Climate change curriculum needs to teach children how, not what, to think, Scharfenberger says

Climate change curriculum needs to teach children how, not what, to think, Scharfenberger says

TRENTON, N.J. – Supported by New Jersey First Lady Tammy Murphy and signed into law in June 2020, New Jersey is the first state in the nation to mandate that all public schools teach climate change in all grades. Those lessons start this school year.

Assemblyman Gerry Scharfenberger, a professional archeologist and adjunct professor at Monmouth University, discusses with his classes that climate change has been occurring for millions of years, for natural and manmade reasons. While he supports a rigorous study on all topics controversial or not, he expressed concern over how this new curriculum will play out in the classroom.

“There are a lot of things about this that bother me. First, this mandate was pushed by politicians, educators, and activists with an agenda, the green kind. Second, when listening to them, you would think the climate science is settled. It’s not, but they go unchallenged,” Scharfenberger (R-Monmouth) said. “Third, our children are a captive audience. Will they have the freedom to learn all sides of the issue and ask honest, tough questions—in other words, do the diligent work of a scientist—or is this just indoctrination time?”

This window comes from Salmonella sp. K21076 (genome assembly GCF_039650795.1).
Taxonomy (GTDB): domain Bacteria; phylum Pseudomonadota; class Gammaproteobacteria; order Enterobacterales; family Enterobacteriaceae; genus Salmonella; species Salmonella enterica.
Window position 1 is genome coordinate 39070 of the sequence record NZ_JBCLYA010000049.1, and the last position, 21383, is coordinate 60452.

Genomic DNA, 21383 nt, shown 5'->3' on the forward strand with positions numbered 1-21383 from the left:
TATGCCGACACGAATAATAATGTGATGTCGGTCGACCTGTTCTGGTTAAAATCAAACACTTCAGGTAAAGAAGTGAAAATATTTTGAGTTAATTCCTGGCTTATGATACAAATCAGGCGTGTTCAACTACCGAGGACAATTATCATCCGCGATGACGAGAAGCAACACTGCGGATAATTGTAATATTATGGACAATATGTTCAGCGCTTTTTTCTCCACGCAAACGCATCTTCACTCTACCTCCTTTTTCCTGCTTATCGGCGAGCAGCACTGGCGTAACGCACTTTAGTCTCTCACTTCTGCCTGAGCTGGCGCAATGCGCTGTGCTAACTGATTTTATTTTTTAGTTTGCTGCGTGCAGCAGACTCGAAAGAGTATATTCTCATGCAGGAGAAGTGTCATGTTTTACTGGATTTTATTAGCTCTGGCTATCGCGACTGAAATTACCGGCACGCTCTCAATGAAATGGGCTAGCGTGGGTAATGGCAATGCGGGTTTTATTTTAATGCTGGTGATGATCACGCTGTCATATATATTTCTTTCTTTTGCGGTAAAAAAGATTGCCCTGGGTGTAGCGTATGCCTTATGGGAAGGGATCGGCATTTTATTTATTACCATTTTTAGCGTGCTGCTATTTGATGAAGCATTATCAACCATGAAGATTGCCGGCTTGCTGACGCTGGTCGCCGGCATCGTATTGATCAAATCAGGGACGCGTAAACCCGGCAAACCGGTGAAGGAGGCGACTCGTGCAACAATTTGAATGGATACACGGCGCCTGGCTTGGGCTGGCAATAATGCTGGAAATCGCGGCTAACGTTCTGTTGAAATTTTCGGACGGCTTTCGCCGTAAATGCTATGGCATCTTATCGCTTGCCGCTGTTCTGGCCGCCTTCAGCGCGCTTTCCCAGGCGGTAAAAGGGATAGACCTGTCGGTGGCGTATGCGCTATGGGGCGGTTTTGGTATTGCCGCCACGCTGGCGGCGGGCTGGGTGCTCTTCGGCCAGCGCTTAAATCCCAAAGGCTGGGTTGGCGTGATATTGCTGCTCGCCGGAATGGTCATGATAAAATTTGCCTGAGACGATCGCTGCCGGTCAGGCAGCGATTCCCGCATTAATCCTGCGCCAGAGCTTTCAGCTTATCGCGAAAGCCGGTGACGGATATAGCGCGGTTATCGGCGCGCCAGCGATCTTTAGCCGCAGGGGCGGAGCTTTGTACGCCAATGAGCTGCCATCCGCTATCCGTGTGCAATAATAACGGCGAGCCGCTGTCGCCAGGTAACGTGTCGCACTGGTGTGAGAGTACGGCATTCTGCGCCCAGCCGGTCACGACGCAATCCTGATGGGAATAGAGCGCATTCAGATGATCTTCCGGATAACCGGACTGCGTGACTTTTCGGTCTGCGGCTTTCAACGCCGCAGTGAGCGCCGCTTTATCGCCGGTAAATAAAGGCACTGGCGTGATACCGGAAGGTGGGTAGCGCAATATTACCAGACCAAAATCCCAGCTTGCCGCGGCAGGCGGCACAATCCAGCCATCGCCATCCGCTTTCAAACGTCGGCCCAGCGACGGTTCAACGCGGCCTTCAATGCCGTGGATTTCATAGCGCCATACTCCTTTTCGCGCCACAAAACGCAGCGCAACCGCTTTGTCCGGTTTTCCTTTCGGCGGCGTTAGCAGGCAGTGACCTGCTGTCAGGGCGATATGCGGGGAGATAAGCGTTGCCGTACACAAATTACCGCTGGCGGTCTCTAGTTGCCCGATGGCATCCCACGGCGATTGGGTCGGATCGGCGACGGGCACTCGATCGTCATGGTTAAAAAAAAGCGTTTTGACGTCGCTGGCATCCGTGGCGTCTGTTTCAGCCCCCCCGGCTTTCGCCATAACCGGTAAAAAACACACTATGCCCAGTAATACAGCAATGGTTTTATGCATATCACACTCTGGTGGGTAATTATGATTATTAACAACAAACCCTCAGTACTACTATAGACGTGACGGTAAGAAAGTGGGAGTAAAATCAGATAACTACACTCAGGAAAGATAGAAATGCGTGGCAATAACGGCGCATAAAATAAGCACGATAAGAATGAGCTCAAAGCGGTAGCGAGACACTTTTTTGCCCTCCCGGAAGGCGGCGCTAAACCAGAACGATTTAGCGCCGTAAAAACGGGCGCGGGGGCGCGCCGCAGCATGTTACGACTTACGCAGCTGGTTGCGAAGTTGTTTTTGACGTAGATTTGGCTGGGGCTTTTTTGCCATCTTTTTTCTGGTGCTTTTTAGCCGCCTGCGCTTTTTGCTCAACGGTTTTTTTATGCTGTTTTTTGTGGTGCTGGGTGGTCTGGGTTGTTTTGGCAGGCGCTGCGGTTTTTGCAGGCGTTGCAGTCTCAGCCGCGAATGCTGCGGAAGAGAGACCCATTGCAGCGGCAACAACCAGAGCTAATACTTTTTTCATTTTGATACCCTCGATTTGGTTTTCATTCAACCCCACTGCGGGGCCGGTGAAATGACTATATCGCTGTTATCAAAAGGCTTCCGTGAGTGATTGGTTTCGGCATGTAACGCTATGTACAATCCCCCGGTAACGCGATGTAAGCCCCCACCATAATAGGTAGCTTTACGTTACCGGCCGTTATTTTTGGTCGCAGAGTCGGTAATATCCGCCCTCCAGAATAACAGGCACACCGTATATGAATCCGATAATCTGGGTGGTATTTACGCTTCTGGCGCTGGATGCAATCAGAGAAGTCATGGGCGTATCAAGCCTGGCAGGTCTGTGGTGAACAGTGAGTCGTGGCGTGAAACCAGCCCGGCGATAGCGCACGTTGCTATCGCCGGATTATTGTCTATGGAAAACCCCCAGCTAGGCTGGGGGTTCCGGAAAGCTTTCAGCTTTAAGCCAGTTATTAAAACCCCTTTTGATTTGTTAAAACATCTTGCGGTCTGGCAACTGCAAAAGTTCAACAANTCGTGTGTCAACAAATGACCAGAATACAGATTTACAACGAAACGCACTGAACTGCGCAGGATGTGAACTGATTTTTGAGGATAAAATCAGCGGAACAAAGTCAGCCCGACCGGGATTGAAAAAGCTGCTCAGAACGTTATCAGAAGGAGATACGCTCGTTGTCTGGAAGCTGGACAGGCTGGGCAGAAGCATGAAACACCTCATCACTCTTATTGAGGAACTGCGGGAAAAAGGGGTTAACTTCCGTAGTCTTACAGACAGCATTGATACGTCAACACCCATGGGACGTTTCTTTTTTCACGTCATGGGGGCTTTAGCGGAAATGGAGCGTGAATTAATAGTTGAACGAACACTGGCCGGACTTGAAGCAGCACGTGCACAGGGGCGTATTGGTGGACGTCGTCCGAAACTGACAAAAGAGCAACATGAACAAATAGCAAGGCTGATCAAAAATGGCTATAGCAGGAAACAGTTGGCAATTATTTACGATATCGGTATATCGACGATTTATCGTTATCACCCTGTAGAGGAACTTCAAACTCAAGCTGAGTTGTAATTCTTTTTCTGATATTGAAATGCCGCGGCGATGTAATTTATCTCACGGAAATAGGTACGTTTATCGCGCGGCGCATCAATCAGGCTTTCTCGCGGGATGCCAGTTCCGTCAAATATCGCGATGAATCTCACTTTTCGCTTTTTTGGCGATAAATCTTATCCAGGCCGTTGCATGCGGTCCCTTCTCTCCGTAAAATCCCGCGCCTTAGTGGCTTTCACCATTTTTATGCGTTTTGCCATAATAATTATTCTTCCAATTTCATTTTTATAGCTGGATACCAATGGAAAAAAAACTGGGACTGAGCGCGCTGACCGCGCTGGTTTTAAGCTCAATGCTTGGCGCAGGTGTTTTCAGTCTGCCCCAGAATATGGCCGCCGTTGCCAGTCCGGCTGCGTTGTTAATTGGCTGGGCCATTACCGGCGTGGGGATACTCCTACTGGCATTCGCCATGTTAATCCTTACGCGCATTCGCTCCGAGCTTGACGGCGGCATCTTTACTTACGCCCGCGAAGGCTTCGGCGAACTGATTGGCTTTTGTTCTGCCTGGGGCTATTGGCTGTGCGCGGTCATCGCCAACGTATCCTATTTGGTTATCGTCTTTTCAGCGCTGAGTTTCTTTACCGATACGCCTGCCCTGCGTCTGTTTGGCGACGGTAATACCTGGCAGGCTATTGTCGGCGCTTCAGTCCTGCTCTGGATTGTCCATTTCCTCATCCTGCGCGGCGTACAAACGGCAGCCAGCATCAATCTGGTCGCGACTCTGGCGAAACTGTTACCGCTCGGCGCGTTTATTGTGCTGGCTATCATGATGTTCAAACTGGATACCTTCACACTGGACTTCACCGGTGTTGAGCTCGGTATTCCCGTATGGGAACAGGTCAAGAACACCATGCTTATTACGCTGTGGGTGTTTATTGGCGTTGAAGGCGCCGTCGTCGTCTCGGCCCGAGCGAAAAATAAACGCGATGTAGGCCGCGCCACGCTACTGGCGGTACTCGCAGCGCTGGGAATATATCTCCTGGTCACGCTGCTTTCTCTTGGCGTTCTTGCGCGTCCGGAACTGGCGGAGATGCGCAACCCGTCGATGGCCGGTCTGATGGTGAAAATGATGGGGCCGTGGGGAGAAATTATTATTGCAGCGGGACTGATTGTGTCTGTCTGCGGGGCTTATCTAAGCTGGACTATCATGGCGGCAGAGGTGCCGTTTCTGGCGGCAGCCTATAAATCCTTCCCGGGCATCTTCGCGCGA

Students grades K-12 will be taught that overuse of resources, unsustainable practices and policies, and human behaviors have resulted in climate change. Particular focus will be paid to the inequities of these catastrophes, with lessons focusing on “both the science of climate change and the environmental and social justice issues that result from the rapidly changing climate,” according to a February 2022 report for the New Jersey School Boards Association.

The assemblyman pointed out that what was gospel truth over the decades has been memory holed, conveniently replaced by a new existential crisis: global cooling and a new ice age in the 1970s, acid rain and a hole in the ozone layer in the 1980s, or rising sea levels wiping countries off the map by 2000.

“Students need to know what propaganda is. They must learn that many respected scientists and other professionals believe fossil fuels lead to human flourishing and better ecological outcomes. Nuclear power is the cleanest energy source ever harnessed. Will they learn carbon capture systems that will help mitigate the effects of carbon released into the atmosphere? Will they understand the connection politics, industry and science has? Who is profiting off the fearmongering?” Scharfenberger added. “No, it’s clear they are being taught what to think, not how to think, creating a generation of terrified followers and not stoking the minds of future scientists and innovators. It’s educational malpractice.”